I find the concept of this entire thread flawed. It’s going to fall into the same traps as every other music discussion I’ve seen on the forum, and in uncountable other places online and offline too. It’s not a bad reflection on anyone who, with all the good will in the world, wants the thread to be interesting, just that the parameters are all wrong.
Here’s the thing:
There is no conversation to be had about music which is based on particular bands, or artists, or albums or anything like that. It always devolves into:
“I like this!”
“I don’t like that, but I do like this!”
“Well if you like that, you might like this.”
“That doesn’t do it for me. Does anyone like this?”
And the conversation dries up.
Apart from people who are meeting due to a shared musical taste or experience, say at a live show or in a forum dedicated to a single band, no set of people have enough music in common that same the pieces of music to elicit the same emotions.
No matter how hard you try, or how many recommendations you make, you’ll never convince anyone to be able to have the same emotional reaction to a piece of music. All the things that have happened in your life to make something fit your musical tastes exactly will never be recreated in someone who isn’t the same age as you, from the same country or background, or innumerable other parameters.
This was illustrated perfectly by my girlfriend putting on an episode of the podcast Strong Songs" about Paranoid Android by Radiohead on a long drive this summer. Juliane didn’t recognise the name of the track, and had never heard it before. So her first experience was an in-depth breakdown of the structure and chord progressions and vocal techniques. She was 12 years old when it came out, of course she has no idea.
But as a 39 year old from the UK, and 17 when the song was released, this song was simply part of my life. So much so that a few years ago I was at a friend’s 40th birthday party in a bar here in Berlin, and late on the DJ played Paranoid Android and we were all singing along and jumping up and down to the rocking parts. Of course we were, because we were all about 35-40 and English/English speaking people in Berlin. The younger people would think we were weird for being so into such a crazy song, and the Germans thought so too, probably.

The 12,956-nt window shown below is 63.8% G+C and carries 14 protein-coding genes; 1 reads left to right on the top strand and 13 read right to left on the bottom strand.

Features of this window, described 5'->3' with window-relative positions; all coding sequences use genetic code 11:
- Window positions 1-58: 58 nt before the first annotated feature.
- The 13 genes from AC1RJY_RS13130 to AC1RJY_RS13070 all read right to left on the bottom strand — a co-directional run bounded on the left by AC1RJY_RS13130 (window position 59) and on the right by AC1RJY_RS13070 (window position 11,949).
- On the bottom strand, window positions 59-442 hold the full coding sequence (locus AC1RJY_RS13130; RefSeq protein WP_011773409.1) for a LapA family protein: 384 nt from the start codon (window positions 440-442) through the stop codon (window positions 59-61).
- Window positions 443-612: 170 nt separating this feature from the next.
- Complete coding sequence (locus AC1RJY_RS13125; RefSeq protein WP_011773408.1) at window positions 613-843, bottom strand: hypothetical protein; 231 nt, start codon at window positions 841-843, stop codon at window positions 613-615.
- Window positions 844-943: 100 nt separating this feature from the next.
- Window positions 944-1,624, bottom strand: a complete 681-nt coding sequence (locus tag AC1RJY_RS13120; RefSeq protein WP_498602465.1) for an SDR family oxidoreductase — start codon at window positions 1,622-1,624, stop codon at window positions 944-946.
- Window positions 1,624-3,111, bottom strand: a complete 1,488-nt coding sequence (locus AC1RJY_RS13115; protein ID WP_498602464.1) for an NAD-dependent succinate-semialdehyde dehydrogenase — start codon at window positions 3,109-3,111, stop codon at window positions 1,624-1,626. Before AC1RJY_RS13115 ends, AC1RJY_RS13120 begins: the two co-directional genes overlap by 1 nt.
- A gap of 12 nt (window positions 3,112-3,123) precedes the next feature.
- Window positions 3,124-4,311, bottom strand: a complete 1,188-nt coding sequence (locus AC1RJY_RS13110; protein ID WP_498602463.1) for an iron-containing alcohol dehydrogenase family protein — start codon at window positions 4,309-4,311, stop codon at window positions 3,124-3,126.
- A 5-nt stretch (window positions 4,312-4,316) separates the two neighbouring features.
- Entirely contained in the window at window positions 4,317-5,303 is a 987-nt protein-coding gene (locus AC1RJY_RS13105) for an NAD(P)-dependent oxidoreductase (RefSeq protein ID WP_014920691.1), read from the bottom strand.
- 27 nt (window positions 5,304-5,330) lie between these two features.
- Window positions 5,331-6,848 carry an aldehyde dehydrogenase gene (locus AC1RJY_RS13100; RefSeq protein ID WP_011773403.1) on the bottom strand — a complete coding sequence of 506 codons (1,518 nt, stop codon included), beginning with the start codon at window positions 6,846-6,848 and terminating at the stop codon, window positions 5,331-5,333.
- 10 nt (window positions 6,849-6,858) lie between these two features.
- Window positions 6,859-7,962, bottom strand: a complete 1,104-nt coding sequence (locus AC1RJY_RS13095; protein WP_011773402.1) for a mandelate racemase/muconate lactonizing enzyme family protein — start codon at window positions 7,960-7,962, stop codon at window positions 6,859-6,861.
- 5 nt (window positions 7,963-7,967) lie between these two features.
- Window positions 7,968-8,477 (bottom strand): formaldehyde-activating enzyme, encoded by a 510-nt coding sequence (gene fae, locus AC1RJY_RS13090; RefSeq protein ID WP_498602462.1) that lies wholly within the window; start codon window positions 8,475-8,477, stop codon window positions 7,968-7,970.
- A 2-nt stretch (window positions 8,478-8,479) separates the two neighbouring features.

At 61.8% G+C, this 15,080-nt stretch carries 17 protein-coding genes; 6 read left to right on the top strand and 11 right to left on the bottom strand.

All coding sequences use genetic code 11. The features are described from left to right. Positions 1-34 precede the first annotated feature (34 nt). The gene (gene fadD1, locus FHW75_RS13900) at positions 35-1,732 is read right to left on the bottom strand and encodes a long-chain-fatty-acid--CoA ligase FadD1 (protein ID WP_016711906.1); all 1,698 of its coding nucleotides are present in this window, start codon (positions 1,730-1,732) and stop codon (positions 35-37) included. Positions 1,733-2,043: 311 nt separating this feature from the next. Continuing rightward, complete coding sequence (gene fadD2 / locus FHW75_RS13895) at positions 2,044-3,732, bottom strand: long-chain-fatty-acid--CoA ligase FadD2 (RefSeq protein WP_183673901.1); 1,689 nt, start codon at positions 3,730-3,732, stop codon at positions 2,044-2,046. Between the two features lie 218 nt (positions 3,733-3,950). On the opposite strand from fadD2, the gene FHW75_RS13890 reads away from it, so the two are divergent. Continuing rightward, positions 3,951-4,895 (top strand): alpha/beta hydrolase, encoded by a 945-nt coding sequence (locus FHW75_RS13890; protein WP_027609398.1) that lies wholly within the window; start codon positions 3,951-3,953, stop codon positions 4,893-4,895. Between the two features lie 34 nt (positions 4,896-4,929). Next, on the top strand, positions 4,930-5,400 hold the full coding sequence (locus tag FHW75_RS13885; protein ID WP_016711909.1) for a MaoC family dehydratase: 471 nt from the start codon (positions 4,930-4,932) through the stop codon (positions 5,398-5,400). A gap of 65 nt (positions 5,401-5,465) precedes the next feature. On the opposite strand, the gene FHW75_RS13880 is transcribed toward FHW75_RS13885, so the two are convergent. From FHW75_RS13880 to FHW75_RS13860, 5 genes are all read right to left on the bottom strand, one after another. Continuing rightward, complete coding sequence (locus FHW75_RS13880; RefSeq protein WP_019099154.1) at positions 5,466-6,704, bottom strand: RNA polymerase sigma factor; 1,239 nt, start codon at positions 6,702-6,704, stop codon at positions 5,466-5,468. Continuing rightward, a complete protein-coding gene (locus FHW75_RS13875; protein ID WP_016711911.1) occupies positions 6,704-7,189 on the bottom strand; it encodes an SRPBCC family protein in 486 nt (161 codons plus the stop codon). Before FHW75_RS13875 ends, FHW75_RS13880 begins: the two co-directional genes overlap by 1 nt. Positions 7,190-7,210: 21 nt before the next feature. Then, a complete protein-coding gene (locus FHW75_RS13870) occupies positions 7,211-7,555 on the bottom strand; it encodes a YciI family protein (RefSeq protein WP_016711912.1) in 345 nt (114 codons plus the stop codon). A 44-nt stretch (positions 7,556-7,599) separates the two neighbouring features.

Yet even between us fans of the song, there probably wasn’t anything to actually discuss about the song itself. We all just looked at each other with the same look in our eyes, communicating: “Oh shit I’ve not heard this song at a party in the last 15 years… it makes me feel like I’m 18 years old again!”
All this to say: you can try to “talk about” music all you want, but it can’t be based on trying to find a common ground with someone. That’s impossible ground to find across ages and cultures.
And if you already have that common ground, there’s very little that needs talking about, because the shared experience is its own reward. By then, writing about music is like dancing about architecture.
The common musical experience I have with this forum is discovering the world of K-Pop via Scott’s video links. It’s great to get to know the faces and bands and music styles and dance routines and TV shows like this. And if other people on the forum are also following along, starting in a position of ignorance (like me) and slowly discovering favourites (like me) and getting to know what levels of drama there is… etc, etc, etc… that’s cool.
But like someone said in another thread, no matter how much I’m now into something via this forum, like Mamamoo, there’s not really much I can contribute about the topic. It’s now just something I like.
Which is why I’m fine with a music thread which is mostly people sharing interesting music videos and live shows.
There doesn’t need to be long explanations of why you like it or why you’re sharing it. That’s because every comment might as well be:
"I had an emotional reaction to this. You will not have the same reaction, so it’s not worth trying to explain it, but by sharing this, you’re getting to know me as a person a little better."
That’s it. That’s all I need.